Previously, the Swede had business interests in Thailand, the UK and Australia – a far cry from the chaotic hubbub of Viet Nam’s main commercial hub.
He is the founding head of the Sophie Paris Viet Nam fashion company.
Jonsson graduated from Bond University in Australia with a degree in communications and a Master’s in public relations, which no doubt imbued him with the skills necessary to see his company’s work force grow to 15,000 in Asia.
Despite his busy work schedule, the father-of-one says he enjoys an exciting life in HCM City watching football, playing golf and spending time travelling with his family.
With almost five years of life in Viet Nam under his belt, Jonsson is also very active in the European and Scandinavian business communities, and is currently vice chairman of NordCham Viet Nam.
“My wife and I made Viet Nam our home over five years ago, and we have always loved living in HCM City.
Sure there are some frustrations from time to time as we continue to acclimate ourselves, but on the whole it is an incredible time to be living here, watching the country change and develop, and watching our family change and develop along with it,” he said.
“Our son, Percy, was born nearly four years ago, and to him, Viet Nam is simply home.
One of my favourite things about living here is living among the Vietnamese people, and indeed every day at work I am amazed by the resourceful and entrepreneurial people that walk through our doors and look to Sophie Paris to bring their fashion dreams to life.
It’s incredible to see and incredibly rewarding to be part of.”
HCM City is a crazy town, with its frenetic pace of life and emerging business culture, but work-wise, it’s a tremendous place to be, and a great place to base Sophie Paris with its young and increasingly cosmopolitan population, which dovetails perfectly with the natural Vietnamese entrepreneurial spirit to shape the success of our business, the fashion guru said.
Jonsson tends to weekend outside of the city.
He is a keen golfer and his whole family loves the beach.
That is why he escapes to Phan Thiet City as much as possible.
The downside of living in HCM City is the lack of infrastructure and the chaotic traffic, which is worsening as the city’s population and the number of vehicles on the road increase, he said.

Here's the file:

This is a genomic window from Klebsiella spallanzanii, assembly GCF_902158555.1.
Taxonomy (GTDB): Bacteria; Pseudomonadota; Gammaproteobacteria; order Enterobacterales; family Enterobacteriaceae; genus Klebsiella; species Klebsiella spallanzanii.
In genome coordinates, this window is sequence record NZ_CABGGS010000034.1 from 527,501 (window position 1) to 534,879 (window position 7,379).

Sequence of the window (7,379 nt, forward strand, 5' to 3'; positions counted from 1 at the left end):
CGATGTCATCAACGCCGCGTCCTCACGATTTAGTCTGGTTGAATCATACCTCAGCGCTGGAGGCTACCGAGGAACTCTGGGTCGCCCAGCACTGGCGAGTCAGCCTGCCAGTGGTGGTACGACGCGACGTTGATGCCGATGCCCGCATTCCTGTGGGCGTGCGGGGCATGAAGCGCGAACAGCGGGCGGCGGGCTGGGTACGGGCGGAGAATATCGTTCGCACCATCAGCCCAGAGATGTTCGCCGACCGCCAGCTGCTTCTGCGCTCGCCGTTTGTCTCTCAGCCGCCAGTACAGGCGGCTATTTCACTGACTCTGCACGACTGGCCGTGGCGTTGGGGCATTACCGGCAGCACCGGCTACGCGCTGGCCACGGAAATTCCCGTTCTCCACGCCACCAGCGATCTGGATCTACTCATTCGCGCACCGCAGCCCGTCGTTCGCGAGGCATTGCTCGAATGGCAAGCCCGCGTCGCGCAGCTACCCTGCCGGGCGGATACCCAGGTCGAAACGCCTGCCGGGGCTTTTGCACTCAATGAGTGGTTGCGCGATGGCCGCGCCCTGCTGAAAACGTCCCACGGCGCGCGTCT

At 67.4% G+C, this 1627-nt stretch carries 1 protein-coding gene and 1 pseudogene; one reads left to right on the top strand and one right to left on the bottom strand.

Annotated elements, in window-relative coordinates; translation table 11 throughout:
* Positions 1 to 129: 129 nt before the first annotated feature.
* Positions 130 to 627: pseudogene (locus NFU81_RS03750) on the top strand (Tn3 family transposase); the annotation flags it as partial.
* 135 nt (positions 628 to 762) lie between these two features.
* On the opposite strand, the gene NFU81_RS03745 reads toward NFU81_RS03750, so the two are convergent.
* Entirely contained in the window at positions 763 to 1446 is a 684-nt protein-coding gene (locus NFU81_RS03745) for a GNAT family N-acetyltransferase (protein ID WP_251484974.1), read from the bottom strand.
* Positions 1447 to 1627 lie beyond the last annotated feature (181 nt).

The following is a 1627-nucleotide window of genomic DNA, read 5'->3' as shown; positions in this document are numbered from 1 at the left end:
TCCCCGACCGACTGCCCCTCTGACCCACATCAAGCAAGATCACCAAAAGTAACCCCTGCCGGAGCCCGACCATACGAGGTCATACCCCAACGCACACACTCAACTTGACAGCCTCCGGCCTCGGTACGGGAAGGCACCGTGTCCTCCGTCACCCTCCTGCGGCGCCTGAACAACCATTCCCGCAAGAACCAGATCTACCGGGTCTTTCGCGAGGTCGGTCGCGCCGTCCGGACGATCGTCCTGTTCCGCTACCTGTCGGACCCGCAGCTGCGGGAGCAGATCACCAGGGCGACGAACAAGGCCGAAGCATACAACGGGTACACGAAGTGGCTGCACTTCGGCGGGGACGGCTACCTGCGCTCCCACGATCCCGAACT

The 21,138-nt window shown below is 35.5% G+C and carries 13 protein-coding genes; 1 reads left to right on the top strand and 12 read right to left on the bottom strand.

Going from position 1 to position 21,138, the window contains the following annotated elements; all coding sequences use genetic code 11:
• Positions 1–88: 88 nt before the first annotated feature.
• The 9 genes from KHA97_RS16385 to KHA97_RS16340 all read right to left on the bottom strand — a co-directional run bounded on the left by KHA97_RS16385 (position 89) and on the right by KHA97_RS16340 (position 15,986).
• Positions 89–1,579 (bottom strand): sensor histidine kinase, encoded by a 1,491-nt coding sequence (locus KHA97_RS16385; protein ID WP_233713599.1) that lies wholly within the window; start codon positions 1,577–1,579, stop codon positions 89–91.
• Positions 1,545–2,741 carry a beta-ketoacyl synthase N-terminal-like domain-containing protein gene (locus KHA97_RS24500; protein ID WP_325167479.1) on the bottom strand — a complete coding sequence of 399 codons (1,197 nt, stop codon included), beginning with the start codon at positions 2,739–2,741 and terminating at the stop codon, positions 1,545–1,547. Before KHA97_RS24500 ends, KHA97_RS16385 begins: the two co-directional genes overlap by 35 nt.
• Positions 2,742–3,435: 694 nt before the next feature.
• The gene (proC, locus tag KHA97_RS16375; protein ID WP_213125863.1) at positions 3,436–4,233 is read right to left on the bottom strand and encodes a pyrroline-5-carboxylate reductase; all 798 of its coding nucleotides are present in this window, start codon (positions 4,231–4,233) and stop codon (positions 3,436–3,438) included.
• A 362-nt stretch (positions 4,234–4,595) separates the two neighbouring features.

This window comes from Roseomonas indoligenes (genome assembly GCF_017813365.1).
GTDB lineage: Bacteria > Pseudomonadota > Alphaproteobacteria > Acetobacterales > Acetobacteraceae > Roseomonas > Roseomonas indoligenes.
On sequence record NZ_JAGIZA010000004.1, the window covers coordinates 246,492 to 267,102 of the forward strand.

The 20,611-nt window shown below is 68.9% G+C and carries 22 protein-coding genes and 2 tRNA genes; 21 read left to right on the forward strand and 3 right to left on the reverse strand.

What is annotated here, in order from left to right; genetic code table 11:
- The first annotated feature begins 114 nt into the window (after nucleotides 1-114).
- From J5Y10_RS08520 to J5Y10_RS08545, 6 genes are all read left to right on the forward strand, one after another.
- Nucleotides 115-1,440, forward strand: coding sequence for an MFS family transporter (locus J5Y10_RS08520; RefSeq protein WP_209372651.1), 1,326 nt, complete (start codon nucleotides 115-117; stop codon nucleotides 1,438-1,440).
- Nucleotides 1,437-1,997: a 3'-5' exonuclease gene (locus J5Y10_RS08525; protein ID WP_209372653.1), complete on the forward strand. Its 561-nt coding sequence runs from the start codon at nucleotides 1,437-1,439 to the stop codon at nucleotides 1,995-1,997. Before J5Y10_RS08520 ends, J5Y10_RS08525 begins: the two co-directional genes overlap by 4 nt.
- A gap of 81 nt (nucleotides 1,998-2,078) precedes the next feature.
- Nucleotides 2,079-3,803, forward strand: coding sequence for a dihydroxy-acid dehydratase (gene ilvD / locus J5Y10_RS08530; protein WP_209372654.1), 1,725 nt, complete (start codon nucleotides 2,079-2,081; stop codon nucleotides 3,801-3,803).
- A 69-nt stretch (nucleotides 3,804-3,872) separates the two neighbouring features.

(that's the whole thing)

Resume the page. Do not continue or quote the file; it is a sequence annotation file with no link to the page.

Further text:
He recalled that in his earlier days here he used to get around on a motorbike, but since his son was born, he said he preferred the safer option of driving a car or taking a taxi.
“My wife Sofi and I tied the knot nine years ago.
She is also Swedish.
My son, Percy prefers Vietnamese food above all others, but my wife and I tend to go half-half; Western once a day, Asian once a day,” he said.
Jonsson said he had travelled quite extensively in the country, but that these days he tended to stick to the coastal towns within easy striking distance of HCMCity, such as Phan Thiet and Vung Tau, or to spend weekends by the pool at home.
Even after four-odd years in Viet Nam, Jonsson said he was still awed by the Vietnamese people’s frenetic pace.
“I walk downstairs and see the crowds of people clamouring for our newest collections, looking to build their businesses and build their wardrobes, and still find myself marvelling at the development of the nation and the entrepreneurial spirit that pervades my own office each and every day,” he said.
Jonsson said his parents live in a small town in southern Sweden and that they normally come to visit him once a year.
He also goes home to Sweden about once a year but prefers it when his parents come here
“It’s way too cold at home.”
He said it was hard to imagine two places more opposite than their small, sleepy, southern Swedish town and the mad metropolis that is contemporary HCMCity.
However, he does find himself missing the quiet life and chilly weather – a trip up the hill to Da Lat City is always an enjoyable and refreshing journey to a crisper climate, he added.
He stressed that his favourite thing about Viet Nam continued to be its people.
“In a city that is changing so fast, it is captivating to watch the way people are adapting to this pace of change, and putting their own twist on how they see this change being adopted.
I see it every day at Sophie, with young people coming in, looking for us to make their fashion dreams come alive, and it’s both exciting and fascinating,” he said.
Jonsson has opened a showroom in Da Nang and plans to open another in Ha Noi – to bring yet more colour to colourful Viet Nam.
Source: Việt Nam News